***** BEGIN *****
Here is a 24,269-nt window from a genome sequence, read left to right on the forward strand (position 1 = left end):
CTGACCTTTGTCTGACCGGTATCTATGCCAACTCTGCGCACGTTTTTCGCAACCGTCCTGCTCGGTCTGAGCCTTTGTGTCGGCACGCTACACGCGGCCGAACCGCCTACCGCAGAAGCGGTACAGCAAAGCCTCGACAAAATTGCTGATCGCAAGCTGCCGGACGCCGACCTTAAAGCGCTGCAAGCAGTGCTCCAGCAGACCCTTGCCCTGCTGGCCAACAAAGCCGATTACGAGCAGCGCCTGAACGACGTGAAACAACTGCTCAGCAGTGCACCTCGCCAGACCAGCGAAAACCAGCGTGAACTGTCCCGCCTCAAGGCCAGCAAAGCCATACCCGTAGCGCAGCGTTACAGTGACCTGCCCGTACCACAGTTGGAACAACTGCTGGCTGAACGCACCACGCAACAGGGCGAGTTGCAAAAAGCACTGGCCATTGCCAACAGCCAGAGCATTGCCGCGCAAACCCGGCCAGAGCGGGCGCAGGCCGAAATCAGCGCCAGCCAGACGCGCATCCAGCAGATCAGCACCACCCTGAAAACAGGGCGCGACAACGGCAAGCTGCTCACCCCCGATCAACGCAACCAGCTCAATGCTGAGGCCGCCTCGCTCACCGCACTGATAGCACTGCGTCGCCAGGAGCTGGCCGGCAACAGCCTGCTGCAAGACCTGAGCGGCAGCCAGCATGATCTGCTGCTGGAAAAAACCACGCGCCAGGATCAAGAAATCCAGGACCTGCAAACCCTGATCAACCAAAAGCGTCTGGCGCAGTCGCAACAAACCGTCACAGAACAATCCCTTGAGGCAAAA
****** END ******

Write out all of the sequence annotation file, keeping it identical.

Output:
Here is a 24,269-nt window from a genome sequence, read left to right on the forward strand (position 1 = left end):
CTGACCTTTGTCTGACCGGTATCTATGCCAACTCTGCGCACGTTTTTCGCAACCGTCCTGCTCGGTCTGAGCCTTTGTGTCGGCACGCTACACGCGGCCGAACCGCCTACCGCAGAAGCGGTACAGCAAAGCCTCGACAAAATTGCTGATCGCAAGCTGCCGGACGCCGACCTTAAAGCGCTGCAAGCAGTGCTCCAGCAGACCCTTGCCCTGCTGGCCAACAAAGCCGATTACGAGCAGCGCCTGAACGACGTGAAACAACTGCTCAGCAGTGCACCTCGCCAGACCAGCGAAAACCAGCGTGAACTGTCCCGCCTCAAGGCCAGCAAAGCCATACCCGTAGCGCAGCGTTACAGTGACCTGCCCGTACCACAGTTGGAACAACTGCTGGCTGAACGCACCACGCAACAGGGCGAGTTGCAAAAAGCACTGGCCATTGCCAACAGCCAGAGCATTGCCGCGCAAACCCGGCCAGAGCGGGCGCAGGCCGAAATCAGCGCCAGCCAGACGCGCATCCAGCAGATCAGCACCACCCTGAAAACAGGGCGCGACAACGGCAAGCTGCTCACCCCCGATCAACGCAACCAGCTCAATGCTGAGGCCGCCTCGCTCACCGCACTGATAGCACTGCGTCGCCAGGAGCTGGCCGGCAACAGCCTGCTGCAAGACCTGAGCGGCAGCCAGCATGATCTGCTGCTGGAAAAAACCACGCGCCAGGATCAAGAAATCCAGGACCTGCAAACCCTGATCAACCAAAAGCGTCTGGCGCAGTCGCAACAAACCGTCACAGAACAATCCCTTGAGGCAAAA